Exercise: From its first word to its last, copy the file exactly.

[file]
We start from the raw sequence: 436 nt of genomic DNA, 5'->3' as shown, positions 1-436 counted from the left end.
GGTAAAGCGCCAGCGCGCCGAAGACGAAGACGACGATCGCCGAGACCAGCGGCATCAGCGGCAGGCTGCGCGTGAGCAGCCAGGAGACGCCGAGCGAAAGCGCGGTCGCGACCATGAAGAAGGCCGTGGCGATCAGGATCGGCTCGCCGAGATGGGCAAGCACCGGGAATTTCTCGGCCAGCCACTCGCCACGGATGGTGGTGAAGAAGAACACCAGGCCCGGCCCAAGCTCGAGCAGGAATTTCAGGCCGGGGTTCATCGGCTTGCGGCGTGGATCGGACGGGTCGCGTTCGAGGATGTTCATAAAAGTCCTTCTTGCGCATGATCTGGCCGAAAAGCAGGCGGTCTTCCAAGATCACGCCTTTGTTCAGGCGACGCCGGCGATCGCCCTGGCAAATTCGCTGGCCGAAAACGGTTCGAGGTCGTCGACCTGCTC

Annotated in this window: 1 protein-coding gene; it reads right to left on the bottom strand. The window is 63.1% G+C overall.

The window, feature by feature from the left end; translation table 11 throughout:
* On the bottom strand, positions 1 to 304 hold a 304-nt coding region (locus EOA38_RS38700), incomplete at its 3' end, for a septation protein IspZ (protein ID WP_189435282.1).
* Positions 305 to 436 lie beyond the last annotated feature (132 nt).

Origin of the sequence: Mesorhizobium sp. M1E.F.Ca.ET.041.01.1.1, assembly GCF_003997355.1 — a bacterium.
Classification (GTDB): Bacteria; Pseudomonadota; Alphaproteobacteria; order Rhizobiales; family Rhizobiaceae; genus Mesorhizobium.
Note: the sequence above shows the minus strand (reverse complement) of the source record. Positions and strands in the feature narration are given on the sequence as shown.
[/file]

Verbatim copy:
We start from the raw sequence: 436 nt of genomic DNA, 5'->3' as shown, positions 1-436 counted from the left end.
GGTAAAGCGCCAGCGCGCCGAAGACGAAGACGACGATCGCCGAGACCAGCGGCATCAGCGGCAGGCTGCGCGTGAGCAGCCAGGAGACGCCGAGCGAAAGCGCGGTCGCGACCATGAAGAAGGCCGTGGCGATCAGGATCGGCTCGCCGAGATGGGCAAGCACCGGGAATTTCTCGGCCAGCCACTCGCCACGGATGGTGGTGAAGAAGAACACCAGGCCCGGCCCAAGCTCGAGCAGGAATTTCAGGCCGGGGTTCATCGGCTTGCGGCGTGGATCGGACGGGTCGCGTTCGAGGATGTTCATAAAAGTCCTTCTTGCGCATGATCTGGCCGAAAAGCAGGCGGTCTTCCAAGATCACGCCTTTGTTCAGGCGACGCCGGCGATCGCCCTGGCAAATTCGCTGGCCGAAAACGGTTCGAGGTCGTCGACCTGCTC

Annotated in this window: 1 protein-coding gene; it reads right to left on the bottom strand. The window is 63.1% G+C overall.

The window, feature by feature from the left end; translation table 11 throughout:
* On the bottom strand, positions 1 to 304 hold a 304-nt coding region (locus EOA38_RS38700), incomplete at its 3' end, for a septation protein IspZ (protein ID WP_189435282.1).
* Positions 305 to 436 lie beyond the last annotated feature (132 nt).

Origin of the sequence: Mesorhizobium sp. M1E.F.Ca.ET.041.01.1.1, assembly GCF_003997355.1 — a bacterium.
Classification (GTDB): Bacteria; Pseudomonadota; Alphaproteobacteria; order Rhizobiales; family Rhizobiaceae; genus Mesorhizobium.
Note: the sequence above shows the minus strand (reverse complement) of the source record. Positions and strands in the feature narration are given on the sequence as shown.